They used 10 biomechanical metrics to describe jaw differences. One of these, called mechanical advantage, measured how much force an animal can transfer to its bite. Anderson points out that while fossils can't tell you what an animal actually ate, scientists can infer potential feeding behavior from fossilized evidence of biomechanical tools like jaws. The researchers compared jaw features from the fossil record and calculated the rates at which jaws evolved.
"The basic result was that it took a while for these animals to adapt their jaws for a land-based diet," Anderson says. "They stayed essentially fish-like for a long time."
It turns out that just moving into a new environment is not always enough to trigger functional adaptations. In their paper, the authors say the results may be explained by an earlier hypothesis: A shift from gilled to lung breathing in later tetrapod groups was necessary before they could devote their jaw structure to eating plants.
The Moa. Especially the girl moas.
In an environment lacking large mammals, New Zealand's giant moa (Dinornis) evolved to be one of the biggest species of bird ever, with females weighing more than two hundred kilograms -- the same as about 3 average sized men.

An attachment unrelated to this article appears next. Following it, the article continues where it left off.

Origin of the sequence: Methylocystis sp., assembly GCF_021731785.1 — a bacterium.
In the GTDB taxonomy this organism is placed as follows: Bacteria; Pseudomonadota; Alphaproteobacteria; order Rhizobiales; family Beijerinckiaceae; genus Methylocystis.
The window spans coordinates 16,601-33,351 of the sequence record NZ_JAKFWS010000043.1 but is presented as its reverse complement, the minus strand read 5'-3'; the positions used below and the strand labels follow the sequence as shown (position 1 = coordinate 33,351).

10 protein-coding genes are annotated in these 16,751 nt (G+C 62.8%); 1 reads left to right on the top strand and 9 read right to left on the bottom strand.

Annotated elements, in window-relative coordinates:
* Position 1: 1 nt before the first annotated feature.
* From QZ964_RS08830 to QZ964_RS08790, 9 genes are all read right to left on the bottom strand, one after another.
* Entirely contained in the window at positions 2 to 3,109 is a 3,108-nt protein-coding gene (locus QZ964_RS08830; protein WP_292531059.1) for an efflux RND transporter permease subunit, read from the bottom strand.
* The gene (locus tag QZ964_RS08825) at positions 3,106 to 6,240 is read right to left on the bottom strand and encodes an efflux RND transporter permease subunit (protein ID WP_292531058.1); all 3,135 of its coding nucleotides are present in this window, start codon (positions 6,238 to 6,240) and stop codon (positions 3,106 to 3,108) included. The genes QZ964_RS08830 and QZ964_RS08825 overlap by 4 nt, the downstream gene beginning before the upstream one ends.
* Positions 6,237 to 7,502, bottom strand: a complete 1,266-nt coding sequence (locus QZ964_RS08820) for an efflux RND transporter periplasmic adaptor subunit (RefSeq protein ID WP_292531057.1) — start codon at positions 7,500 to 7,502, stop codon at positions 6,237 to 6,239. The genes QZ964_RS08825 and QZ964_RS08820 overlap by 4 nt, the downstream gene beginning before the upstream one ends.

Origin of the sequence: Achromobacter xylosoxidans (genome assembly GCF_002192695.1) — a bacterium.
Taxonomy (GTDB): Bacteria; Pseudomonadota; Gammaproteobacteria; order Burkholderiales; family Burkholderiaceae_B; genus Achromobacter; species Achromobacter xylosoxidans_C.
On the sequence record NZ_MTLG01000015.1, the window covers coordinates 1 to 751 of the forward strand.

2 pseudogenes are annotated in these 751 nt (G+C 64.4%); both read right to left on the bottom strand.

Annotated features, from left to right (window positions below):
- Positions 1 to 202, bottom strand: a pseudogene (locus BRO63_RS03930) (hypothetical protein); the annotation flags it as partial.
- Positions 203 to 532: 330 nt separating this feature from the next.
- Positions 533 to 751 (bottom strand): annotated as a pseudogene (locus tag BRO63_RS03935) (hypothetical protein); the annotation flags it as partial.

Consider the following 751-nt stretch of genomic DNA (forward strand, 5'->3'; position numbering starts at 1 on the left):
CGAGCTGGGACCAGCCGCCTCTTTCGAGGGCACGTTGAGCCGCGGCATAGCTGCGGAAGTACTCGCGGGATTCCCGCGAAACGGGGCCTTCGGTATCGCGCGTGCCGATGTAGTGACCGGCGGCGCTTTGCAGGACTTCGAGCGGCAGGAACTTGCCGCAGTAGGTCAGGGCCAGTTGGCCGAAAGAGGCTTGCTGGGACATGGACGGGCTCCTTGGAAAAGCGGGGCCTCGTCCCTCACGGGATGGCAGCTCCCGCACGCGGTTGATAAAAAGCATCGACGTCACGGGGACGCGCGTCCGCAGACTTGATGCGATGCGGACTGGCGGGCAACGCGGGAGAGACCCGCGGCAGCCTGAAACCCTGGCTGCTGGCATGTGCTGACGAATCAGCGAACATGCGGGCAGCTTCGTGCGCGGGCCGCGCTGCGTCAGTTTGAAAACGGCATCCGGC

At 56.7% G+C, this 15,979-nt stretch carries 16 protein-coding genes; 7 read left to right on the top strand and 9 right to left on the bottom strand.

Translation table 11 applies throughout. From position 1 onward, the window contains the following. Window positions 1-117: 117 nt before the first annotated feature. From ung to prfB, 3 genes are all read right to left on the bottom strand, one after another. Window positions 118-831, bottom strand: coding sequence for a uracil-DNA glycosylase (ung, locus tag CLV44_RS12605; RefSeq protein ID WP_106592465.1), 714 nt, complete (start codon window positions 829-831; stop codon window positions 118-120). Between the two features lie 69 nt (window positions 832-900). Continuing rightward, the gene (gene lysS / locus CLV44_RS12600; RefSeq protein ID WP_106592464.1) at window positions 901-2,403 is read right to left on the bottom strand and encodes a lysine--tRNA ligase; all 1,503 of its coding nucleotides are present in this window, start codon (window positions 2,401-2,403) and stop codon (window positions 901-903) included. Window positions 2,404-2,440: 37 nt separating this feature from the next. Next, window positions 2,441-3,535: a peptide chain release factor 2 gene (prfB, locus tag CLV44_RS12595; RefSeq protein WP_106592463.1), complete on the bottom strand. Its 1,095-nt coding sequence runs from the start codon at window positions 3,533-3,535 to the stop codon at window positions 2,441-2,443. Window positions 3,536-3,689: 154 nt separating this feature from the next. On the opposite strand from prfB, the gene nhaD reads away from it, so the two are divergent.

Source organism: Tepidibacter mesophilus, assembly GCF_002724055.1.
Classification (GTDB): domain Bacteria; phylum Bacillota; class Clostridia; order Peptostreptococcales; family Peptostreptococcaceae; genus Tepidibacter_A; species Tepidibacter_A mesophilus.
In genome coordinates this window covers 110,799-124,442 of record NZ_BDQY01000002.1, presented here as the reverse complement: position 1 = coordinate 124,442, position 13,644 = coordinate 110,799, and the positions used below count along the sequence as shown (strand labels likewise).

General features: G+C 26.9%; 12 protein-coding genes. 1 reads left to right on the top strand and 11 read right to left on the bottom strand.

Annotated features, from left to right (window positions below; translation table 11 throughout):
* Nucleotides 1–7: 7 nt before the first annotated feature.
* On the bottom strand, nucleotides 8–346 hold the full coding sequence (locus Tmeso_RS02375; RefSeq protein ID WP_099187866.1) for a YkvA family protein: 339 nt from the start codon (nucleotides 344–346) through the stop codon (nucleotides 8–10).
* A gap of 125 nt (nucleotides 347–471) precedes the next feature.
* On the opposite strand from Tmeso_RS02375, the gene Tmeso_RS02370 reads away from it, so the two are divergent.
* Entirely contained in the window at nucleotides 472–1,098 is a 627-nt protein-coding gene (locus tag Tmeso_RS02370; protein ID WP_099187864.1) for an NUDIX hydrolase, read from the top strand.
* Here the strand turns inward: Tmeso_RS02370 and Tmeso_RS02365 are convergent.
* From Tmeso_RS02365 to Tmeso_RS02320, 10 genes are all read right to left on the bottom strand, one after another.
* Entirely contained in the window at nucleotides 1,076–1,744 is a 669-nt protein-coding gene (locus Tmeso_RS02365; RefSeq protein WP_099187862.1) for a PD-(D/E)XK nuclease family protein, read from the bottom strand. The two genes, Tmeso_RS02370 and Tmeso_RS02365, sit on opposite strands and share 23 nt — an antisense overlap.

Male and female birds often show differences in body size, with males typically being larger. However some birds, like many ratites -- large, flightless species such as emus and cassowaries -- are the opposite, with the females towering over the males.
Moa were huge flightless ratites. Several different species inhabited New Zealand's forests, grasslands and mountains until about 700 years ago. However, the first Polynesian settlers became a moa-hunting culture, and rapidly drove all of these species to extinction.